Where does Olivea fit in?

Shane Olivea suffered through his worst season in 2007. He hurt his back in Week 2, struggled after returning in Week 4, and lost his starting job for good in Week 13. He could only watch in disbelief as the Chargers offense thrived with him on the sidelines. Will the Chargers force him to restructure his contract to return next season?

The numbers don't lie. The Chargers played much better with Jeromey Clary at right tackle then they did with Shane Olivea. Philip Rivers had a passer rating of 93.1 in games Clary started; that number dipped to 82.4 when Olivea ran first string.

LaDainian Tomlinson averaged 111 rushing yards per game with Clary clearing the way, which is 30 yards better than when Olivea started (81 yards per game). Keep in mind, Tomlinson sat out the second half during three of Clary's six starts.

Although the Chargers played better without Olivea in the starting lineup, they are not convinced they are better off without him. Olivea started 47 of 50 career games at right tackle, but his 6-foot-3, 312-pound frame may be better suited for guard. The Chargers will try moving him inside to see if an interior position is a better fit.

The switch should mask Olivea's most glaring deficiency: his inability to handle speed rushers off the edge. It will also play to his strengths, allowing him to showcase his in-line blocking and open up cutback lanes for Tomlinson.

Olivea's first opportunity for playing time will come at right guard, as Kris Dielman is entrenched at left guard for the foreseeable future. Mike Goff has the inside track on retaining his starting position for another season, but Goff will be a free agent after next year.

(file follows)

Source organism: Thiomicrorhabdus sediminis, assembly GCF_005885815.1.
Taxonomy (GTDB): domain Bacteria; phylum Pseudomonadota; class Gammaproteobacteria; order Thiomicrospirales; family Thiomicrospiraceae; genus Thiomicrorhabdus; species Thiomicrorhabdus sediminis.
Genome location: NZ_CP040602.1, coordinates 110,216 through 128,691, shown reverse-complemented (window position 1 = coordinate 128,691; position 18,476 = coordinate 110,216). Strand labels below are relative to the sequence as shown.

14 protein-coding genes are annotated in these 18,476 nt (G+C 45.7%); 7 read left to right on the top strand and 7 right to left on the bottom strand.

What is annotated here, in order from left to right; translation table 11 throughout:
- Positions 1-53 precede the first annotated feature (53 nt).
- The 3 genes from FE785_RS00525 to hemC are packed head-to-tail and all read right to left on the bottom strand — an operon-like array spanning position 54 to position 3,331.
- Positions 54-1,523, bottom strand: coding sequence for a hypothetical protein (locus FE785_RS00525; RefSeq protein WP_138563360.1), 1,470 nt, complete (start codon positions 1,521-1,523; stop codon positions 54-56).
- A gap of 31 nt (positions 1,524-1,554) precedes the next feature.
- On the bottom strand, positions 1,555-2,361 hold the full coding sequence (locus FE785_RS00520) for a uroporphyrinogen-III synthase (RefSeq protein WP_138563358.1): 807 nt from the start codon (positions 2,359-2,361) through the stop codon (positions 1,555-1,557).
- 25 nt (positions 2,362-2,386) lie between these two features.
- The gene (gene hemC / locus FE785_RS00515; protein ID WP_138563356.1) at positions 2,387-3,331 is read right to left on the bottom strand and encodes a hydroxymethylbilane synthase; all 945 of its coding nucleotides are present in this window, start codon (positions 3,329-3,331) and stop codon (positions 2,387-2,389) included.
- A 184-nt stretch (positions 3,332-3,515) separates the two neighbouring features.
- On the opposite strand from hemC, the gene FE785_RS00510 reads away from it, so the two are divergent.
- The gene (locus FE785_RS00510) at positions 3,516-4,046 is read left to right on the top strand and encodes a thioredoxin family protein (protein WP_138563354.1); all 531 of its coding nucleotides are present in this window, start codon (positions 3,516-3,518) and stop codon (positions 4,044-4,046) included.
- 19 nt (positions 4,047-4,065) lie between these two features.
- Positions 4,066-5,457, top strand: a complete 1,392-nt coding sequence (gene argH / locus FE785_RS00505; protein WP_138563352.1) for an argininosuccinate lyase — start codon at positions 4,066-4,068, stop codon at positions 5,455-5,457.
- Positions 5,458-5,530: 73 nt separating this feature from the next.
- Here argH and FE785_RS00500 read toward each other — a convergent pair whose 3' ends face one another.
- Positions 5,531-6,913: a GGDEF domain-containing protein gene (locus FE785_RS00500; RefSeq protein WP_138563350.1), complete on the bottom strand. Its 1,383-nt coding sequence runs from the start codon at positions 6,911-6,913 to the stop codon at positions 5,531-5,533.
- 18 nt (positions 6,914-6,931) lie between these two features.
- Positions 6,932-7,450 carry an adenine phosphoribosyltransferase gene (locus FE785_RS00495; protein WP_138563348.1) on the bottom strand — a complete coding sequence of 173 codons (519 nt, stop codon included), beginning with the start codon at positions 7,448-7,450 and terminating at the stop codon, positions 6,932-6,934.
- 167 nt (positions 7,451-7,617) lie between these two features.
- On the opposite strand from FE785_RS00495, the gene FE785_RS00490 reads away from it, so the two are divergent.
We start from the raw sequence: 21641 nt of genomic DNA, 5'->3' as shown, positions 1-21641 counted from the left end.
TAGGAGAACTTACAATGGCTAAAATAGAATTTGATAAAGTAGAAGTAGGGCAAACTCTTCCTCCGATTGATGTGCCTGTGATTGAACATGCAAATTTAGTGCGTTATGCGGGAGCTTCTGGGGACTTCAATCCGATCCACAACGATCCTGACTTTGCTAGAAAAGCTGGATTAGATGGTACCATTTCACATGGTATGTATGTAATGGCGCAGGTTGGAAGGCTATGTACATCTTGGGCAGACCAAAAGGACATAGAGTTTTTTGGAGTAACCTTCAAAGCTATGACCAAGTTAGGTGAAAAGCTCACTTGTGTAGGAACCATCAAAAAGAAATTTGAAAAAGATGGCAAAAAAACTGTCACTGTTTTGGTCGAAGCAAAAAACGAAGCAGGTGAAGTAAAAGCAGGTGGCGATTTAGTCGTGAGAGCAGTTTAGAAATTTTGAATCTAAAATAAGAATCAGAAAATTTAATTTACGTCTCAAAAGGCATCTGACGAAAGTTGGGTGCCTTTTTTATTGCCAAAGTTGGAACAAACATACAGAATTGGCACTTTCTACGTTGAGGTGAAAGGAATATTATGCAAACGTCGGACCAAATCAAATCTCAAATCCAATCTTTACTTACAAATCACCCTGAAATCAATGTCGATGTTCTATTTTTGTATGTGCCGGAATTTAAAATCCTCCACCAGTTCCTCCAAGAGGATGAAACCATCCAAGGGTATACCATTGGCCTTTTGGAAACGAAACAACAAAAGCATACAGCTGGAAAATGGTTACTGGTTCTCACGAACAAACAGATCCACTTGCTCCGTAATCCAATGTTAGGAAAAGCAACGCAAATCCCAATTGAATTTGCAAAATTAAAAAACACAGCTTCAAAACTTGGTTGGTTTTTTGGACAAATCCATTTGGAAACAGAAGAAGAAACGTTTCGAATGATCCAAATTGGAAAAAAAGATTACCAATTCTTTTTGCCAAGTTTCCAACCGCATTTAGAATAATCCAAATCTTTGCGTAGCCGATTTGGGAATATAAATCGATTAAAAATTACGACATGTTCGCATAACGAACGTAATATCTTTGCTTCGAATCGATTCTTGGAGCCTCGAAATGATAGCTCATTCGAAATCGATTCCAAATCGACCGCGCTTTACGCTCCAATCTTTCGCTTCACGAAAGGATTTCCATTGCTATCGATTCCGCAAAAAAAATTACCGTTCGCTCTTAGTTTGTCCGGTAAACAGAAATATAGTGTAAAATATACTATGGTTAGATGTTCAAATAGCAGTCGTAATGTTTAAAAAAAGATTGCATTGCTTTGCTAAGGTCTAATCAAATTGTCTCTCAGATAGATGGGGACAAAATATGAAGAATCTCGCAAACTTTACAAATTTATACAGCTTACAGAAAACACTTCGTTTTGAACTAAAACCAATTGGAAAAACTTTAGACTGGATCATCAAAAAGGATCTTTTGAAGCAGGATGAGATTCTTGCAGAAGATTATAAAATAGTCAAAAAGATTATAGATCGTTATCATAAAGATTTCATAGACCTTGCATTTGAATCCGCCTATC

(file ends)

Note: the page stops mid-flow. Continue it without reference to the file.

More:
Olivea could spend the 2008 season acclimating to the guard position before taking over in 2009. No matter when he moves back into the starting lineup, he seems fully capable of making an impact. At right guard, he would be able to use his agility to pull left and open up rushing lanes on the Chargers' dominant running side.

There are two serious concerns regarding Olivea's future. The first is money, as he signed a six-year, $20-million extension in 2006 that made him the sixth-highest paid right tackle in football. It helps that the Chargers paid $8 million of that in 2007, which lessens the blow in subsequent years.

Olivea's base salary in 2008 is a palatable $2 million. However, the Chargers may be reluctant to pay that much money to a probable non-starter.

The other concern about moving Olivea is that it takes potential playing time away from Scott Mruczkowski. Mruczkowski will be a restricted free agent this offseason but is expected to return. The Chargers are high on Mruczkowski and would like to see more of him before he hits the unrestricted free agent market next offseason.

If Olivea takes Mruczkowski's spot as the top backup guard, Mruczkowski will have to lean on his versatility to stick around. He has the size (6-foot-5, 318 pounds) and strength to play right tackle, a position he has worked at with the Chargers. He also has the ability to play center, which is where he played at Bowling Green.

No matter the rumors that may swirl in the coming weeks, expect the Chargers to find the money and the roster space to keep the blue-collared Olivea around.

Michael Lombardo is a member of the Pro Football Writers of America and a long-time contributor to the Scout.com network. He has followed the Chargers for more than 14 years and covered the team since 2003.

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